Organizers of the Upstate Comic Con, being held at the St. Lawrence Centre Mall, Massena, on Sept. 28-29, have been excited over the appearance of the Batmobile featured in the 1989 Michael Keaton Batman film, the first time its been to New York State. Provided Photo

MASSENA — Created from “a pure place,” and with five years and six events under his belt, Elijah Winfrey said his comic book convention, Upstate Comic Con, continues to excite and raise money for charity.

UCC A Comic Book Convention is the longest running event of its kind in the north country and it returns for its seventh event on Sept. 28 and 29 in the St. Lawrence Centre Mall, in the space previously occupied by T.J. Maxx. The event will include more than 30 vendors and attractions, including celebrity actors, vehicles, panels, and, of course, comics.

Mr. Winfrey, 25, and his wife, Casondra Arquitte-Winfrey, 30, have been putting on the Upstate Comic Con since August 2014 and for the second year in a row, a portion of proceeds will benefit the Massena Memorial Hospital Foundation.

The VIP passes, of which there were 40, have already sold out but $15 general admission tickets are still available at with children 10 years and younger getting in free.

The event kicks off at 2 p.m. Sept. 28 with the VIP Hour, when VIP ticket holders can come in early, browse the vendors and more, with the doors opening to the public from 3 to 7 p.m. On Sept. 29, VIP Hour is from 1 to 2 p.m. The event concludes at 7 p.m. and customers are encouraged to bring cash, Mr. Winfrey said.

Anyone who buys a ticket is eligible for the hourly “Pop Prize,” named after the action bubbles that used to pop up on the television screen during fight scenes in the 1960s Batman series.

There is also a Chimera Cosplay Contest for those 16 years and older where, on day one, first place gets $600 cash and advances on to the finals. Second through fifth place also advances. On day two, the top five from day one competes against the top five from Malone Comic Con to win $1,000.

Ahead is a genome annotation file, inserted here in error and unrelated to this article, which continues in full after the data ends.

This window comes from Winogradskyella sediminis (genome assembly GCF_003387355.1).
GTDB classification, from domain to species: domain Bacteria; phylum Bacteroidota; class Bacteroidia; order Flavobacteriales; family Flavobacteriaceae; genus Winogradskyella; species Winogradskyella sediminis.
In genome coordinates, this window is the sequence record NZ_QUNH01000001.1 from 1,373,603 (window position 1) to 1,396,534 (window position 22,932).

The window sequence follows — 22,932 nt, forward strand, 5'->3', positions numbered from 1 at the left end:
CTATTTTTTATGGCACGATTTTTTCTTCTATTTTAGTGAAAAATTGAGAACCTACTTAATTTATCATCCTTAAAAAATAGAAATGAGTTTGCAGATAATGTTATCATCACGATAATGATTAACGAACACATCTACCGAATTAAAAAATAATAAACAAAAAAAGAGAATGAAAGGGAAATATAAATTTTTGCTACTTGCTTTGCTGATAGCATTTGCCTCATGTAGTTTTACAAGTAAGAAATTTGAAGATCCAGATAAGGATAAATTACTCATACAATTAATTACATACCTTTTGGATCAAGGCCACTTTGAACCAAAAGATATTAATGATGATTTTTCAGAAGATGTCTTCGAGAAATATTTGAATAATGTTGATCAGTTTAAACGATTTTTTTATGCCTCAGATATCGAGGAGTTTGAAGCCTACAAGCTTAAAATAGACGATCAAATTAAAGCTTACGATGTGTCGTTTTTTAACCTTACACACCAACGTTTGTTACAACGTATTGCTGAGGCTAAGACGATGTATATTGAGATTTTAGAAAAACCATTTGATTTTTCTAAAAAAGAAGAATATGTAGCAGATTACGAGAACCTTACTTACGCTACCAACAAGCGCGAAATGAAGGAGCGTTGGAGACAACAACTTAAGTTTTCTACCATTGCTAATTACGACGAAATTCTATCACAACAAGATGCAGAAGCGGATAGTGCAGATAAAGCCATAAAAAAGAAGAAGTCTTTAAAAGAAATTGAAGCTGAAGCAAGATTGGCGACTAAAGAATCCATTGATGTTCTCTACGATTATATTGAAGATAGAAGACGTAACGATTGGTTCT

Each day will host a series of 15-minute, “UCC Live!” panels with the actors, cosplayers and others on the main stage for everyone in attendance to see.

There will also be the largest virtual reality gaming section set up by Rainy Toad Gaming, with 10 booths offering all-day game play.

With the appearance of the Brampton, Ontario Batmobile from the 1989 Batman film with Michael Keaton, Mr. Winfrey called it the biggest attraction for the event this year.

“This is the first time it’s ever been to New York state,” Mr. Winfrey said. “It’s screen accurate, meaning it has been in the film.”

Event-goers can take photos with the car as well as other film-famous vehicles that will be in attendance like the Ghostbusters Ecto-1 that was featured in the 2016 movie.

Other film inspired vehicles will be Jurassic Jeeps, Toronto Dadpool — a Deadpool inspired vehicle, and the Impala from the television series, Supernatural.

Mr. Winfrey said having all these vehicles under one roof at the same time is reason enough to attend.

“The Batmobile is in such high demand, I had to reach out in January,” he said. “I don’t know when it will be here again.”

Additionally, celebrity actresses Noelle Hannibal of Star Trek and Buffy the Vampire Slayer and Jayne Heitmeyer of Earth: Final Conflict and Degrassi The Next Generation will be available for photo opportunities as will a variety of charitably cosplay groups like Montreal’s X-Men and North Country Crusaders.

Vendors include Wibbly Wobbly Timey Wimey, selling licensed Doctor Who merchandise, and Kyoto Anime, selling a variety of anime goods. The vendors are a major grab for the event, Mr. Winfrey said, as they travel to shows around the country.

“It’s been fantastic, but it’s also been a bit of a struggle because of where we are,” he said. “Getting these folks to come all the way up from where they are to vend and to be a guest, it’s been difficult, because folks go, ‘where is Massena?’”

But one of the reasons the couple continue to put on the event is for their love of comics and to give people who can make it to the major New York and San Diego comic cons the opportunity to attend one of their own.

“So this is our comic con, which is really emotional for us because we started it out of a pure place. We’re not doing this to make money,” Mr. Winfrey said. “As long as we can make back what we put into it and give some money to charity, that’s all we really care about.”

If you go

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